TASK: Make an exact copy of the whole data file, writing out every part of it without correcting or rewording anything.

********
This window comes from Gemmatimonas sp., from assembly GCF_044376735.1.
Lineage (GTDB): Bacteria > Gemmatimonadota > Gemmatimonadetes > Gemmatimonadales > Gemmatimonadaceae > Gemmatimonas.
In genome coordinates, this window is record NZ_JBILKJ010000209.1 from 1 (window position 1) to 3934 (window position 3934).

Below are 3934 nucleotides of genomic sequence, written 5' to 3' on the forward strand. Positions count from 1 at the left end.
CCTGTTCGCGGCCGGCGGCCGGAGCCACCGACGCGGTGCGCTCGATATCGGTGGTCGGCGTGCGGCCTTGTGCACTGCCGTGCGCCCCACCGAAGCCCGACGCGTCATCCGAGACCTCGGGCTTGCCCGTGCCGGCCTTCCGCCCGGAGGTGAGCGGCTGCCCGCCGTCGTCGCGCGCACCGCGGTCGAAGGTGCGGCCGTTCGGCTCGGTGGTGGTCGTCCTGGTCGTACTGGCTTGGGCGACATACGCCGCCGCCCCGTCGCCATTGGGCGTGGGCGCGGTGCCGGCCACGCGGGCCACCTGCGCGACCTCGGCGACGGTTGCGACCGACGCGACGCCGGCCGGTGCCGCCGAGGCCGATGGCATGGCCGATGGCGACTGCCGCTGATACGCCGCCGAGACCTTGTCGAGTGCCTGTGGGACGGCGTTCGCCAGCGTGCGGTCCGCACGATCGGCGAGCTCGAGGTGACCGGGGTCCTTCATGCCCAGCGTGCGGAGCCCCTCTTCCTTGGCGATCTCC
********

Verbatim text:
This window comes from Gemmatimonas sp., from assembly GCF_044376735.1.
Lineage (GTDB): Bacteria > Gemmatimonadota > Gemmatimonadetes > Gemmatimonadales > Gemmatimonadaceae > Gemmatimonas.
In genome coordinates, this window is record NZ_JBILKJ010000209.1 from 1 (window position 1) to 3934 (window position 3934).

Below are 3934 nucleotides of genomic sequence, written 5' to 3' on the forward strand. Positions count from 1 at the left end.
CCTGTTCGCGGCCGGCGGCCGGAGCCACCGACGCGGTGCGCTCGATATCGGTGGTCGGCGTGCGGCCTTGTGCACTGCCGTGCGCCCCACCGAAGCCCGACGCGTCATCCGAGACCTCGGGCTTGCCCGTGCCGGCCTTCCGCCCGGAGGTGAGCGGCTGCCCGCCGTCGTCGCGCGCACCGCGGTCGAAGGTGCGGCCGTTCGGCTCGGTGGTGGTCGTCCTGGTCGTACTGGCTTGGGCGACATACGCCGCCGCCCCGTCGCCATTGGGCGTGGGCGCGGTGCCGGCCACGCGGGCCACCTGCGCGACCTCGGCGACGGTTGCGACCGACGCGACGCCGGCCGGTGCCGCCGAGGCCGATGGCATGGCCGATGGCGACTGCCGCTGATACGCCGCCGAGACCTTGTCGAGTGCCTGTGGGACGGCGTTCGCCAGCGTGCGGTCCGCACGATCGGCGAGCTCGAGGTGACCGGGGTCCTTCATGCCCAGCGTGCGGAGCCCCTCTTCCTTGGCGATCTCC